Issue: (1) Whether a computer software manufacturer
may be liable for direct infringement of a patent drawn
to computer instructions where the software, as
shipped, does not contain sufficient instructions to perform
the claimed operations; (2) whether flaws in an expert’s methodology may
be raised as part of a challenge to the sufficiency of the
evidence or only to the testimony’s admissibility; and (3) whether a patent infringement action should
be stayed where the Patent Trial and Appeal Board has
declared invalid all patent claims at issue in the infringement
action and the defendant, which sought
such review at the first opportunity, might otherwise
be compelled to pay an enormous damages judgment
and be subjected to a permanent injunction on the basis
of the invalid claims.
On Monday, the justices met for their September 26 conference. They issued orders from this conference on Thursday. The court granted certiorari in nine cases, consolidating two. The October sitting will begin on October 3; the argument calendar for that sitting is available on the court's website.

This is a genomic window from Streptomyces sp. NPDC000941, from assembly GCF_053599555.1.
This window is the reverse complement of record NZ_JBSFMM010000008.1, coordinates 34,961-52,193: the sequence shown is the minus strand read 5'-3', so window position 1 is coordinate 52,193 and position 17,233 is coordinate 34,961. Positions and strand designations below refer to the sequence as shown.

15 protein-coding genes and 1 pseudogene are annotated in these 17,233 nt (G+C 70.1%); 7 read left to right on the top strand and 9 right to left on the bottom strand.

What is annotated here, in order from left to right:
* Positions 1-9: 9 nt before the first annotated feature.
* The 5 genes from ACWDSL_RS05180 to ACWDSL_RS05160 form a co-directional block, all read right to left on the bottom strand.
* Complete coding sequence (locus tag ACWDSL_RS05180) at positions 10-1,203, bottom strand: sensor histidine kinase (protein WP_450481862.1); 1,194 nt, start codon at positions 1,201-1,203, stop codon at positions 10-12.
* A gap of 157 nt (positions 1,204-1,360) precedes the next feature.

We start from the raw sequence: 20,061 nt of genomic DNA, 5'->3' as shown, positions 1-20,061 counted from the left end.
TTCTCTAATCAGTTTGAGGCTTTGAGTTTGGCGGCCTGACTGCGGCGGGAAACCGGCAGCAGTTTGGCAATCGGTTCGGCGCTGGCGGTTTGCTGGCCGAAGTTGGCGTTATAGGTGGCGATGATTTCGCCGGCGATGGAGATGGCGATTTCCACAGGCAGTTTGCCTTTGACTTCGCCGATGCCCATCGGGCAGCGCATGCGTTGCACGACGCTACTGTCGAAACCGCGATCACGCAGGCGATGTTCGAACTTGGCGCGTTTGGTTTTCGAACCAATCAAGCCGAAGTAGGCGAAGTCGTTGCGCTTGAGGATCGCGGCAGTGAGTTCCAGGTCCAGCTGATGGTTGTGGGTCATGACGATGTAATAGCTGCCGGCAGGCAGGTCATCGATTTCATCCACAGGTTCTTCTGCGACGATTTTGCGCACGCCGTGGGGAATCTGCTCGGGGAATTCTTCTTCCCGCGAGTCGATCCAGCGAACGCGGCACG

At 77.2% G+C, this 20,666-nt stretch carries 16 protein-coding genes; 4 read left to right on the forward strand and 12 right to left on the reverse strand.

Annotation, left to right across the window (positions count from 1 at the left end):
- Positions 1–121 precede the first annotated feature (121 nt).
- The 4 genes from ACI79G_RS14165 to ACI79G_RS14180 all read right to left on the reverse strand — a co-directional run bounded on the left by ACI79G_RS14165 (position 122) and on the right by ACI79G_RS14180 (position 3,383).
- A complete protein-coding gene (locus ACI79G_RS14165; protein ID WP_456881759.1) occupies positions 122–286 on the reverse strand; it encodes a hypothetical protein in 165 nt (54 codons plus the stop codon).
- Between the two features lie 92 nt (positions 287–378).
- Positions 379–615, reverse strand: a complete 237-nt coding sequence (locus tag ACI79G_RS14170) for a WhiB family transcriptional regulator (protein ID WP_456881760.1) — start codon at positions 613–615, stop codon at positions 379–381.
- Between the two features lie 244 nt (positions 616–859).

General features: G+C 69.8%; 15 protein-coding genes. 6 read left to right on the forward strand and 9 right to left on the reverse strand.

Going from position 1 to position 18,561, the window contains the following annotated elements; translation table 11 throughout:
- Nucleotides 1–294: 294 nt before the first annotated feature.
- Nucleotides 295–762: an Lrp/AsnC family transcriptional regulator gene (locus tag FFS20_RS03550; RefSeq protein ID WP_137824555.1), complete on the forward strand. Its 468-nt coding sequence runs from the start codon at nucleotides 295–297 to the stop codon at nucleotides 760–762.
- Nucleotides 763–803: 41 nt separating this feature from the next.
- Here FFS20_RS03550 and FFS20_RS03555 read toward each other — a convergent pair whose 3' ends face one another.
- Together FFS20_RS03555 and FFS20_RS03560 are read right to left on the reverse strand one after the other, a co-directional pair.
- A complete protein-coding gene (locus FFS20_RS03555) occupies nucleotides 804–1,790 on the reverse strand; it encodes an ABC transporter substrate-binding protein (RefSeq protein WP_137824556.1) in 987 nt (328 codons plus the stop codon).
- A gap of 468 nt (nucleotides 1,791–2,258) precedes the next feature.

Bank of America Corp. v. City of Miami (1) Whether, by limiting suit to “aggrieved person[s],” Congress required that a Fair Housing Act plaintiff plead more than just Article III injury-in-fact; and (2) whether proximate cause requires more than just the possibility that a defendant could have foreseen that the remote plaintiff might ultimately lose money through some theoretical chain of contingencies.
Moore v. Texas (1) Whether it violates the Eighth Amendment and this Court’s decisions in Hall v. Florida and Atkins v. Virginia to prohibit the use of current medical standards on intellectual disability, and require the use of outdated medical standards, in determining whether an individual may be executed.
Pena-Rodriguez v. Colorado Whether a no-impeachment rule constitutionally may bar evidence of racial bias offered to prove a violation of the Sixth Amendment right to an impartial jury.
BeavEx Inc. v. Costello Whether the Federal Aviation Administration Authorization Act preempts generally-applicable state laws that force motor carriers to treat and pay all drivers as “employees” rather than as independent contractors.